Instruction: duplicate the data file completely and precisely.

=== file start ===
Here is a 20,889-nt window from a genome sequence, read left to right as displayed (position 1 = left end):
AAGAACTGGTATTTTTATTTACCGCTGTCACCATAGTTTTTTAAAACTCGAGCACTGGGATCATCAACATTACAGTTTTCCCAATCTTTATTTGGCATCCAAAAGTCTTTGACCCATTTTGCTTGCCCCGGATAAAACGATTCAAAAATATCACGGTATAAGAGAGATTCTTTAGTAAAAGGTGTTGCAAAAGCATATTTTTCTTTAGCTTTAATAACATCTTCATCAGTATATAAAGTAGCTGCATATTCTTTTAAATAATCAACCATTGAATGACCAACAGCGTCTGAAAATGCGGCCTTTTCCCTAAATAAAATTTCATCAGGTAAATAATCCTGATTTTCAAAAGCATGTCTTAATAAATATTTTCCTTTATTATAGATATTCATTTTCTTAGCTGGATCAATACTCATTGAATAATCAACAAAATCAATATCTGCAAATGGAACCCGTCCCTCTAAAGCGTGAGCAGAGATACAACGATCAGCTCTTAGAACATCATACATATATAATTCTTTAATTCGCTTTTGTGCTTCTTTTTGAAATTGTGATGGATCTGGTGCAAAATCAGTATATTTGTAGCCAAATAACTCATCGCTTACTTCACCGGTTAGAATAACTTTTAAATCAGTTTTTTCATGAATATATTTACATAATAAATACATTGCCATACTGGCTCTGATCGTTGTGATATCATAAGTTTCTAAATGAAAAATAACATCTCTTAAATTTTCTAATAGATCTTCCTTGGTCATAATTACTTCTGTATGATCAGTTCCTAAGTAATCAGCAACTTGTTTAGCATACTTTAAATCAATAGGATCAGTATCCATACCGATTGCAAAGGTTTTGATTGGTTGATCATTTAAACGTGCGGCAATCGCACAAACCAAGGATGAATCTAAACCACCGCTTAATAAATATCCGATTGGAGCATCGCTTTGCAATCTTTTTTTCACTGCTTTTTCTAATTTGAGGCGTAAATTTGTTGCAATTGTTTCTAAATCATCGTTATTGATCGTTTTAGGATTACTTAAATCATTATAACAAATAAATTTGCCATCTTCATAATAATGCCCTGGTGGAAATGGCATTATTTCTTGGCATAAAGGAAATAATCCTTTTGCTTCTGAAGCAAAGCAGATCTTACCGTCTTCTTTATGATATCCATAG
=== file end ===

Here is a 20,889-nt window from a genome sequence, read left to right as displayed (position 1 = left end):
AAGAACTGGTATTTTTATTTACCGCTGTCACCATAGTTTTTTAAAACTCGAGCACTGGGATCATCAACATTACAGTTTTCCCAATCTTTATTTGGCATCCAAAAGTCTTTGACCCATTTTGCTTGCCCCGGATAAAACGATTCAAAAATATCACGGTATAAGAGAGATTCTTTAGTAAAAGGTGTTGCAAAAGCATATTTTTCTTTAGCTTTAATAACATCTTCATCAGTATATAAAGTAGCTGCATATTCTTTTAAATAATCAACCATTGAATGACCAACAGCGTCTGAAAATGCGGCCTTTTCCCTAAATAAAATTTCATCAGGTAAATAATCCTGATTTTCAAAAGCATGTCTTAATAAATATTTTCCTTTATTATAGATATTCATTTTCTTAGCTGGATCAATACTCATTGAATAATCAACAAAATCAATATCTGCAAATGGAACCCGTCCCTCTAAAGCGTGAGCAGAGATACAACGATCAGCTCTTAGAACATCATACATATATAATTCTTTAATTCGCTTTTGTGCTTCTTTTTGAAATTGTGATGGATCTGGTGCAAAATCAGTATATTTGTAGCCAAATAACTCATCGCTTACTTCACCGGTTAGAATAACTTTTAAATCAGTTTTTTCATGAATATATTTACATAATAAATACATTGCCATACTGGCTCTGATCGTTGTGATATCATAAGTTTCTAAATGAAAAATAACATCTCTTAAATTTTCTAATAGATCTTCCTTGGTCATAATTACTTCTGTATGATCAGTTCCTAAGTAATCAGCAACTTGTTTAGCATACTTTAAATCAATAGGATCAGTATCCATACCGATTGCAAAGGTTTTGATTGGTTGATCATTTAAACGTGCGGCAATCGCACAAACCAAGGATGAATCTAAACCACCGCTTAATAAATATCCGATTGGAGCATCGCTTTGCAATCTTTTTTTCACTGCTTTTTCTAATTTGAGGCGTAAATTTGTTGCAATTGTTTCTAAATCATCGTTATTGATCGTTTTAGGATTACTTAAATCATTATAACAAATAAATTTGCCATCTTCATAATAATGCCCTGGTGGAAATGGCATTATTTCTTGGCATAAAGGAAATAATCCTTTTGCTTCTGAAGCAAAGCAGATCTTACCGTCTTCTTTATGATATCCATAG